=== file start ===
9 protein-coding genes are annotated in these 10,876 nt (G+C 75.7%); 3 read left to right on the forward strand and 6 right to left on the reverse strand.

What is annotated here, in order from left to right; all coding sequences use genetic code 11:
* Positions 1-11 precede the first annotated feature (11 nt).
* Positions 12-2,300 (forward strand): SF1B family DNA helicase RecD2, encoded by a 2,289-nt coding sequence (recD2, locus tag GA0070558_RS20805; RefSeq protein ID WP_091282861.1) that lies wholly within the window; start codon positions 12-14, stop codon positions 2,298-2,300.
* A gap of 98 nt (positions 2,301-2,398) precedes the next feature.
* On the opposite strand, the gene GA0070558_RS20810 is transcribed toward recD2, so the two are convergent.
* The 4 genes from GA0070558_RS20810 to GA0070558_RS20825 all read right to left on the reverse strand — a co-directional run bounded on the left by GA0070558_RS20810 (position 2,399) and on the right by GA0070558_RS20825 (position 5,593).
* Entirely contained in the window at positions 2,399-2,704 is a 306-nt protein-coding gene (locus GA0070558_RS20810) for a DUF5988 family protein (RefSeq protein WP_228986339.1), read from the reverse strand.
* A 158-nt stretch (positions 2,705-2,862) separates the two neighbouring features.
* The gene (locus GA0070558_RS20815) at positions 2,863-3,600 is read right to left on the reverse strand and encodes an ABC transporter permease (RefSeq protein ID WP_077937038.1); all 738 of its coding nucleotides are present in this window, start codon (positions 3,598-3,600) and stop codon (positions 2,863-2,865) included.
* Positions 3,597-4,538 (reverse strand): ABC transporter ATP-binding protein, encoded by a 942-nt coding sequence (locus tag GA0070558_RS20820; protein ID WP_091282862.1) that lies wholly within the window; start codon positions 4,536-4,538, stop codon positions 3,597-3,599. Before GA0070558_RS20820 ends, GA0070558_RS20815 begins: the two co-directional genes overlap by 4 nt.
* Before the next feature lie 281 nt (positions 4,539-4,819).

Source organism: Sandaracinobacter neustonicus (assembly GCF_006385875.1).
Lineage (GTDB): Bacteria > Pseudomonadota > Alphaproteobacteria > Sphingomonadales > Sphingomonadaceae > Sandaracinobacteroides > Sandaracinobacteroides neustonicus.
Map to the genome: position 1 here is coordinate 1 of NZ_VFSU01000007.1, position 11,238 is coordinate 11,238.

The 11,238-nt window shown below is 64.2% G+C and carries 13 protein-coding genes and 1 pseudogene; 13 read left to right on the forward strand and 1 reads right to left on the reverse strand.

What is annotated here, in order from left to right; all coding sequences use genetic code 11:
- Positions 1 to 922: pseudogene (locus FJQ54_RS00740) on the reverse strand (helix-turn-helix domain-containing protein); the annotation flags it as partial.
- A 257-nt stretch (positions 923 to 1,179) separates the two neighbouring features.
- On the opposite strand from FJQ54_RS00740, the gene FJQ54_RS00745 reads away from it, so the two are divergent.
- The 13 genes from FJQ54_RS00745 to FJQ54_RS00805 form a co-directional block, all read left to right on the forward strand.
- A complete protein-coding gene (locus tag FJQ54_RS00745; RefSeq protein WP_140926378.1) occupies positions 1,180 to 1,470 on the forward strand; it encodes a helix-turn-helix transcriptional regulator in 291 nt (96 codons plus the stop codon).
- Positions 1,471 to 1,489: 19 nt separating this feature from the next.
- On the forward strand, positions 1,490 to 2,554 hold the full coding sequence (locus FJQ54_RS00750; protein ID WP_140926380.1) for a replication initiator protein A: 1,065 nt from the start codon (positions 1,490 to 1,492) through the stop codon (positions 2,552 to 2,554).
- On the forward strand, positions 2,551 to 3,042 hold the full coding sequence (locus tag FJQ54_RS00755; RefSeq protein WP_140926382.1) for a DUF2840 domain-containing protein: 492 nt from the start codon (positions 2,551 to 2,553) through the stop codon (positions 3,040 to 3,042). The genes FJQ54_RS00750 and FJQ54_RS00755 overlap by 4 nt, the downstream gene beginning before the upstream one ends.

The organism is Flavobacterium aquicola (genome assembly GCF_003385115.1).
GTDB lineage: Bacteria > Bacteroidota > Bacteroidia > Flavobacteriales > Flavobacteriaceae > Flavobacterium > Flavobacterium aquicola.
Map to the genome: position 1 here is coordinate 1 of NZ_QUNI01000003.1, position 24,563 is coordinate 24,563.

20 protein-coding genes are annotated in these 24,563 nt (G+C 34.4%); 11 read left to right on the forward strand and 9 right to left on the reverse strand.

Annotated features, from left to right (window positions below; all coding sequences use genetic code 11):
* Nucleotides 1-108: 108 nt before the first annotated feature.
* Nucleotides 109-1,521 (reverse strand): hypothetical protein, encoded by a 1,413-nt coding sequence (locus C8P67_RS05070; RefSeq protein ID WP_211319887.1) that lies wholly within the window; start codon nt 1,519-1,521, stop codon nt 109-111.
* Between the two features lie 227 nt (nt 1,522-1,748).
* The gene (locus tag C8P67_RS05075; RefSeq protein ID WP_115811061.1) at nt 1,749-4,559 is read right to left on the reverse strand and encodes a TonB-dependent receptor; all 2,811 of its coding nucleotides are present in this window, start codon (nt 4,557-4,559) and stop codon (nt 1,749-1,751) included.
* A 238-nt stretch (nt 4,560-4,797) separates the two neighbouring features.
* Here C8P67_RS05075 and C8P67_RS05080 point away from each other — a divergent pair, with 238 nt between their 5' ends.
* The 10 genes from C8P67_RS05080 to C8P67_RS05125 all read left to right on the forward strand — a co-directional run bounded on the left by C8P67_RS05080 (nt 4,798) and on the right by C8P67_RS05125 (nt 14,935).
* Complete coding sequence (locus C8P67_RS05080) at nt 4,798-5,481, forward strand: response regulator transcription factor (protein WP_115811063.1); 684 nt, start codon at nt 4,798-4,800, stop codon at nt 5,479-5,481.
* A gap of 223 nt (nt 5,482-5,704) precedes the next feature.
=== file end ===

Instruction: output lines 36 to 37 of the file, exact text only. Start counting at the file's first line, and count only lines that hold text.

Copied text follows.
* Here C8P67_RS05075 and C8P67_RS05080 point away from each other — a divergent pair, with 238 nt between their 5' ends.
* The 10 genes from C8P67_RS05080 to C8P67_RS05125 all read left to right on the forward strand — a co-directional run bounded on the left by C8P67_RS05080 (nt 4,798) and on the right by C8P67_RS05125 (nt 14,935).